Earlier this year Renault Nissan Mitsubishi Alliance chief executive Carlos Ghosn had his contract renewed for another four years. But rather than continuing to run the business day to day, Ghosn (64) has a new job: succession planning.
Ghosn runs a tight ship and has been the public face of the alliance for almost 20 years. He’s a tough act to follow but it’s interesting to see that his focus at this point is on identifying potential leaders from within his own organisation.
There are good reasons to promote from within. It costs less, it retains staff, it keeps expertise in-house, it protects the corporate culture and it sends a positive message about career opportunities. However, it’s also potentially risky. If someone unexpected gets the job, it can really upset the status quo as those who thought they were a shoo-in are disappointed.
Internal candidates assume they already know what a job involves and often have strong opinions about the competencies required to do it. If the successful candidate doesn’t appear to have them – at least as far as rivals are concerned – it can generate great dissatisfaction with a potentially toxic side order of backbiting and a drop in morale.
The key to ruffling as few feathers as possible is high-visibility succession planning. This is a process that emphasises opportunity and makes it clear that, if someone misses out on one job, there will be other opportunities within an approximate timeframe.
In addition, if potential candidates need to upskill to apply for these positions, they will be helped to do so. This helps avoid internal competitions turning hostile.
Estimating future needs
Companies that buy in to succession planning are adept at estimating their future needs and start planning several years out. They know their employees’ strengths, weaknesses and skill gaps, and are pro-active in offering them timely opportunities to develop the competencies needed to progress.
"There's a right and wrong way to hold internal competitions at work and career-planning help and support can keep the runners-up encouraged and engaged," says Kevin Cashman, global leader, chief executive and executive development at Korn Ferry. "In terms of best practice, there are four key points, starting with what we call a company success profile that defines jobs by position or level to keep things fair and balanced.
“We see the starting point as creating a profile that clearly articulates the competencies, experience and drivers that are critical for a position. Be clear and transparent about what the requirements are as that alone can defuse a lot of issues around a disappointed candidate saying: ‘Why didn’t I get the job?’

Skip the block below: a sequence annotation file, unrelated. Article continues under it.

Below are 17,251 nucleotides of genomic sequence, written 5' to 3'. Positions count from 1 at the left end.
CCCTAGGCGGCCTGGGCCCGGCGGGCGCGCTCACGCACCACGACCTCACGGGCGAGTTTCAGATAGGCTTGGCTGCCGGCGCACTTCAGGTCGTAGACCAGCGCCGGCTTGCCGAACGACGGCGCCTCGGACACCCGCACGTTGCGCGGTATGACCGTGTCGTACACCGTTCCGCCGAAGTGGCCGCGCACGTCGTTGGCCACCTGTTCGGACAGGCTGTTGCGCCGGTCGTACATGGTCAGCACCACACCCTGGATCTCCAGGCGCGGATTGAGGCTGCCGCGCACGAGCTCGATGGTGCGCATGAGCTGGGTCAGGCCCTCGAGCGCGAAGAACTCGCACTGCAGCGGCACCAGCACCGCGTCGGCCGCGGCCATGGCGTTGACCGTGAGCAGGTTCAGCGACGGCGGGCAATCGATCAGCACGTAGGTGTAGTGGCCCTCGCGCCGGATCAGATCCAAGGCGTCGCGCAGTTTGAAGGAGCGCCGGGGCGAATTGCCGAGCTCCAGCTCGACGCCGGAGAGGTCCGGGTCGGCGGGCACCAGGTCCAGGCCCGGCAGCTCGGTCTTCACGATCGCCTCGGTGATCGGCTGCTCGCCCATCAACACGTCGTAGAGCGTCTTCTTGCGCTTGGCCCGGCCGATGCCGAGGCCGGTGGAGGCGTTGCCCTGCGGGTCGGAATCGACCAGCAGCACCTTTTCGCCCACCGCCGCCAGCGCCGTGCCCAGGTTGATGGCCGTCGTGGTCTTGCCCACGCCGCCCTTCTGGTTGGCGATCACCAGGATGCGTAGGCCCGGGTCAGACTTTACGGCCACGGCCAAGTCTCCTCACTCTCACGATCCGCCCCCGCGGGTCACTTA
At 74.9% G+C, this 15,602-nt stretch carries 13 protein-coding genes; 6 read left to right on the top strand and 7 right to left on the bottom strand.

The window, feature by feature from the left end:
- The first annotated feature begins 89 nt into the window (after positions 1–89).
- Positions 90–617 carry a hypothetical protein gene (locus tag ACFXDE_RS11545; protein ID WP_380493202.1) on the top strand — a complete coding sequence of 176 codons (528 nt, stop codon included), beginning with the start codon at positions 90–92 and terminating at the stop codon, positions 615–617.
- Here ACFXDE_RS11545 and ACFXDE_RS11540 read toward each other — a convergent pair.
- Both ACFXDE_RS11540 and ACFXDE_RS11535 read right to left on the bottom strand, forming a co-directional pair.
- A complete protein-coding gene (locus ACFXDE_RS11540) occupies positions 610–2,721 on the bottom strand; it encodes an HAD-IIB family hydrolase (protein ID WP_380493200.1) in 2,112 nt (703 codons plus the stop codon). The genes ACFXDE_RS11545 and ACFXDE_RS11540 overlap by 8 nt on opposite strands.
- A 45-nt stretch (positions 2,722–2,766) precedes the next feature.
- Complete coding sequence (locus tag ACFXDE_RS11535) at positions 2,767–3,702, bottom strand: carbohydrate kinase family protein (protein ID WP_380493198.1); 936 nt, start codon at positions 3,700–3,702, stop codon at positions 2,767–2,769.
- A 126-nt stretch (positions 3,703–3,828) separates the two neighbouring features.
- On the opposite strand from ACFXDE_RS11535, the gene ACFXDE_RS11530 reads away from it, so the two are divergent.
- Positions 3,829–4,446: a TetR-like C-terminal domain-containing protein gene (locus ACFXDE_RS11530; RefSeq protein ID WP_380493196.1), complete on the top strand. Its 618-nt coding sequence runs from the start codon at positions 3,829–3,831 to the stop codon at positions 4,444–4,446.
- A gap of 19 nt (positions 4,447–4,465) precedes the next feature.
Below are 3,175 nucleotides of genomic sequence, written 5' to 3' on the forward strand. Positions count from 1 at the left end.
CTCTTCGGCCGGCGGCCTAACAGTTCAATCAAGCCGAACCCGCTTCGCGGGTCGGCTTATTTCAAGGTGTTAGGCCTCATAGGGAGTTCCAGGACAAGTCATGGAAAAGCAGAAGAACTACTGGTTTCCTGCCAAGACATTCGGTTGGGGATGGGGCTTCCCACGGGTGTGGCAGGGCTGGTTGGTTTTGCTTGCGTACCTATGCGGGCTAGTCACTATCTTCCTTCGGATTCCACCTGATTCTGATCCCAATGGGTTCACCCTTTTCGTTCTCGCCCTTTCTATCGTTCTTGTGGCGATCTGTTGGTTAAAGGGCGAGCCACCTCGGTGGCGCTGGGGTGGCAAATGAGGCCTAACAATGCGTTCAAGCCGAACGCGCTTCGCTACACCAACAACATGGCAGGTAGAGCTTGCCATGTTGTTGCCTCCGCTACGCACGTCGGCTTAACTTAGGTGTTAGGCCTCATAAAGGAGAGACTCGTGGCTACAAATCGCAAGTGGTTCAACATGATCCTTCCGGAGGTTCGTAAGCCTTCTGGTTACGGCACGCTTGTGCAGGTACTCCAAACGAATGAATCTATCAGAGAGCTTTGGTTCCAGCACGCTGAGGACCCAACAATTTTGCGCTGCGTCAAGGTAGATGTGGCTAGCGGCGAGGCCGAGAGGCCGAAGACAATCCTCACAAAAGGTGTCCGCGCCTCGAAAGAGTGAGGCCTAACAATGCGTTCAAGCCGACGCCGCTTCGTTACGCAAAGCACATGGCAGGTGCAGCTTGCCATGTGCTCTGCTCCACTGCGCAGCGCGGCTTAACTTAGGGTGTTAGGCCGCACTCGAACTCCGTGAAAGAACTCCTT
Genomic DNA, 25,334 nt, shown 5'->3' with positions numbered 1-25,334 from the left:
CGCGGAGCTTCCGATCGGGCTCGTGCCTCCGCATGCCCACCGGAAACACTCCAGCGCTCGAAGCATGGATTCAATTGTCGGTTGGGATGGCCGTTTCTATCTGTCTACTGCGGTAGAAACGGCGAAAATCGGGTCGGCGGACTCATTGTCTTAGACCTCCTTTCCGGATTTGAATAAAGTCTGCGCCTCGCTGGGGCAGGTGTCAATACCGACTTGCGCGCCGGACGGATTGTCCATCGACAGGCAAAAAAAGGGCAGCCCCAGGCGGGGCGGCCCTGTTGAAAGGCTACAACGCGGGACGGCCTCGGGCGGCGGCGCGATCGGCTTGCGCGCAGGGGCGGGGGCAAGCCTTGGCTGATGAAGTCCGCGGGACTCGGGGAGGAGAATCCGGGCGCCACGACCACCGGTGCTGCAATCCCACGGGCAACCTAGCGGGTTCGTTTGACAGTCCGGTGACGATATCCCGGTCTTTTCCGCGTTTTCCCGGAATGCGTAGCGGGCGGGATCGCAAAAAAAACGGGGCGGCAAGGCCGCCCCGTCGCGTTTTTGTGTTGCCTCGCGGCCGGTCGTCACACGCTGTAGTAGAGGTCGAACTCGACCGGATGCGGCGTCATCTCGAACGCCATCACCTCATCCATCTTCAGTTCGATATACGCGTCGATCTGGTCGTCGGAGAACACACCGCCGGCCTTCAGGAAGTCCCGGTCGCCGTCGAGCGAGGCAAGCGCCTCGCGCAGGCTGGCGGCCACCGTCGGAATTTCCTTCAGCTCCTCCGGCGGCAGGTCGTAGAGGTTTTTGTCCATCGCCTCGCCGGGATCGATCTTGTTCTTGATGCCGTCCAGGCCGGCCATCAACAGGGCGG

“If you don’t have a job profile, it raises the possibility that someone didn’t get it because the interviewer didn’t like them and that’s when things can start to go bad. Far better to evaluate people against objective criteria.”
The second step, Cashman says, is to make sure that people are actually assessed and interviewed against the profile.
Step three – and this is where the real succession planning comes in – is to have a process in place that continually develops people against the organisation’s set of job profiles. “It’s not about reacting when a position becomes open, it’s a continuous process,” Cashman says. “If people know what the profiles are, they can see what mentoring, coaching or leadership development they may still need to be considered against them.”
Asked where the wheels typically come off when it comes to succession planning, Cashman says it’s usually around not making career alternatives clear to employees.
“If somebody doesn’t get a position and they feel the process has been unfair and they don’t have another option then everything goes bad,” he says. “Companies need to ensure that people can see other paths so that if they lose one of them, they still have somewhere left to go – maybe internal or external – and they feel more in control. So, have the success profile, interview people against it, continuously develop people against it and have career alternatives in place. All of those things help create a fair atmosphere which we find is even more important to people than compensation, assuming that too is fair.”
Cashman says that if succession is just a transaction – I get or I don’t get the job – and development to equip people for upcoming roles is not ongoing, an organisation leaves itself vulnerable and open to loss of talent for the wrong reasons. He also says that active chief-executive buy-in to succession planning is critical and that ideally the process should be tackled by the chief executive and head of human resources together.
While opportunities for advancement get thinner on the ground the higher you go, Cashman says one of the ways of coping with disappointment is to redefine how one thinks about one’s career. “Most people do it from the outside in – what’s the next thing for me – and that makes them very vulnerable if they don’t get that next role,” he says. “If they do it from the inside out – what is my purpose and what are my gifts that can really make a difference – and they become blocked in their career, they can navigate their purpose to other positions and other companies.
He adds: “Companies often say: ‘Should I be helping people to look at their alternatives both inside and out?’ Yes, you should, because that’s a commitment to development and likely to retain people. If an organisation has a robust pipeline of talent – more than two successors for every position – it may lose talent but the pipeline is still full.”